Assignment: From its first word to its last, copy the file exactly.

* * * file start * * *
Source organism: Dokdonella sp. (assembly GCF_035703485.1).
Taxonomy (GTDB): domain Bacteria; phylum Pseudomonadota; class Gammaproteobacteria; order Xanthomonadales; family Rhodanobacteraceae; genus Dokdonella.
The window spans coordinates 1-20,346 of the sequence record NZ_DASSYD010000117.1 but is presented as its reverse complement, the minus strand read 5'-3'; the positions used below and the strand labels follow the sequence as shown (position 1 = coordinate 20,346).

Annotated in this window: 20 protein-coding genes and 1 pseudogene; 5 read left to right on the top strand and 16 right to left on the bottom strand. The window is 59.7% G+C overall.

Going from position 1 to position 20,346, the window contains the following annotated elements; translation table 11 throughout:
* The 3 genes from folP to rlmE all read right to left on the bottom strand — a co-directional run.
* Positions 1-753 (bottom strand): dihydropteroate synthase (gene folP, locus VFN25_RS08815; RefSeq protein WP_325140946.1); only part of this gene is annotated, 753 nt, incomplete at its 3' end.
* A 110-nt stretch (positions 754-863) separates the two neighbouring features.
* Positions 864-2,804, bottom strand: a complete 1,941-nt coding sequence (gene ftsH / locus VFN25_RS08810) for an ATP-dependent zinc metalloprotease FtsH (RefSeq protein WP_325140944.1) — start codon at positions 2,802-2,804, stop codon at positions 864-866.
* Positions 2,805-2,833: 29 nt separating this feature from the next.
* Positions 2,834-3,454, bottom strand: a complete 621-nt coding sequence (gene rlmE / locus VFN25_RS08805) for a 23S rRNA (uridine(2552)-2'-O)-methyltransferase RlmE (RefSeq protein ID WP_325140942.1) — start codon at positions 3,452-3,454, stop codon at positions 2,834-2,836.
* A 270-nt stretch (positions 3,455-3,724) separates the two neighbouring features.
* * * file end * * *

Source organism: Dokdonella sp. (assembly GCF_035703485.1).
Taxonomy (GTDB): domain Bacteria; phylum Pseudomonadota; class Gammaproteobacteria; order Xanthomonadales; family Rhodanobacteraceae; genus Dokdonella.
The window spans coordinates 1-20,346 of the sequence record NZ_DASSYD010000117.1 but is presented as its reverse complement, the minus strand read 5'-3'; the positions used below and the strand labels follow the sequence as shown (position 1 = coordinate 20,346).

Annotated in this window: 20 protein-coding genes and 1 pseudogene; 5 read left to right on the top strand and 16 right to left on the bottom strand. The window is 59.7% G+C overall.

Going from position 1 to position 20,346, the window contains the following annotated elements; translation table 11 throughout:
* The 3 genes from folP to rlmE all read right to left on the bottom strand — a co-directional run.
* Positions 1-753 (bottom strand): dihydropteroate synthase (gene folP, locus VFN25_RS08815; RefSeq protein WP_325140946.1); only part of this gene is annotated, 753 nt, incomplete at its 3' end.
* A 110-nt stretch (positions 754-863) separates the two neighbouring features.
* Positions 864-2,804, bottom strand: a complete 1,941-nt coding sequence (gene ftsH / locus VFN25_RS08810) for an ATP-dependent zinc metalloprotease FtsH (RefSeq protein WP_325140944.1) — start codon at positions 2,802-2,804, stop codon at positions 864-866.
* Positions 2,805-2,833: 29 nt separating this feature from the next.
* Positions 2,834-3,454, bottom strand: a complete 621-nt coding sequence (gene rlmE / locus VFN25_RS08805) for a 23S rRNA (uridine(2552)-2'-O)-methyltransferase RlmE (RefSeq protein ID WP_325140942.1) — start codon at positions 3,452-3,454, stop codon at positions 2,834-2,836.
* A 270-nt stretch (positions 3,455-3,724) separates the two neighbouring features.